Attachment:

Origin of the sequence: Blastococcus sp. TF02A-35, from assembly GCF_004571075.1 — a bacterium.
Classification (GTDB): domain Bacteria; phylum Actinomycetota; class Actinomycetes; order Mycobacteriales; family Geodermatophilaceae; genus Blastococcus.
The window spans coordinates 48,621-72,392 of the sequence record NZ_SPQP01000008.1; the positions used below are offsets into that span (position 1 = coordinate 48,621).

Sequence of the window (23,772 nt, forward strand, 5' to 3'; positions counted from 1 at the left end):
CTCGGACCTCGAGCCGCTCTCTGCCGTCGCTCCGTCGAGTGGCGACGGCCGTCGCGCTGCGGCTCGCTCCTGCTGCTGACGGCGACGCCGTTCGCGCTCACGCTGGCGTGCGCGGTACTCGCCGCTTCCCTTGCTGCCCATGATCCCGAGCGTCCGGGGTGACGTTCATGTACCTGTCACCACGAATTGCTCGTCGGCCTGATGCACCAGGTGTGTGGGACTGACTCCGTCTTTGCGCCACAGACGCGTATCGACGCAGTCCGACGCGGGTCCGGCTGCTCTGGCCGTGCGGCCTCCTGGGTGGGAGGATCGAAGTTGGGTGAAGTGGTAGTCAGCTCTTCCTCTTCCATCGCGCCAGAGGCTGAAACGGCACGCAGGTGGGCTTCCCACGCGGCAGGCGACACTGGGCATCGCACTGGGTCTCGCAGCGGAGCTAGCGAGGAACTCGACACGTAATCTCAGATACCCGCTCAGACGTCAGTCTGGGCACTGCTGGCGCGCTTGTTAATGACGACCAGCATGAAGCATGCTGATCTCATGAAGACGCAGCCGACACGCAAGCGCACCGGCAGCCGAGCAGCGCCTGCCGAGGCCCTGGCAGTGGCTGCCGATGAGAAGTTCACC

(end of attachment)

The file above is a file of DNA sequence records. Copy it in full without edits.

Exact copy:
Origin of the sequence: Blastococcus sp. TF02A-35, from assembly GCF_004571075.1 — a bacterium.
Classification (GTDB): domain Bacteria; phylum Actinomycetota; class Actinomycetes; order Mycobacteriales; family Geodermatophilaceae; genus Blastococcus.
The window spans coordinates 48,621-72,392 of the sequence record NZ_SPQP01000008.1; the positions used below are offsets into that span (position 1 = coordinate 48,621).

Sequence of the window (23,772 nt, forward strand, 5' to 3'; positions counted from 1 at the left end):
CTCGGACCTCGAGCCGCTCTCTGCCGTCGCTCCGTCGAGTGGCGACGGCCGTCGCGCTGCGGCTCGCTCCTGCTGCTGACGGCGACGCCGTTCGCGCTCACGCTGGCGTGCGCGGTACTCGCCGCTTCCCTTGCTGCCCATGATCCCGAGCGTCCGGGGTGACGTTCATGTACCTGTCACCACGAATTGCTCGTCGGCCTGATGCACCAGGTGTGTGGGACTGACTCCGTCTTTGCGCCACAGACGCGTATCGACGCAGTCCGACGCGGGTCCGGCTGCTCTGGCCGTGCGGCCTCCTGGGTGGGAGGATCGAAGTTGGGTGAAGTGGTAGTCAGCTCTTCCTCTTCCATCGCGCCAGAGGCTGAAACGGCACGCAGGTGGGCTTCCCACGCGGCAGGCGACACTGGGCATCGCACTGGGTCTCGCAGCGGAGCTAGCGAGGAACTCGACACGTAATCTCAGATACCCGCTCAGACGTCAGTCTGGGCACTGCTGGCGCGCTTGTTAATGACGACCAGCATGAAGCATGCTGATCTCATGAAGACGCAGCCGACACGCAAGCGCACCGGCAGCCGAGCAGCGCCTGCCGAGGCCCTGGCAGTGGCTGCCGATGAGAAGTTCACC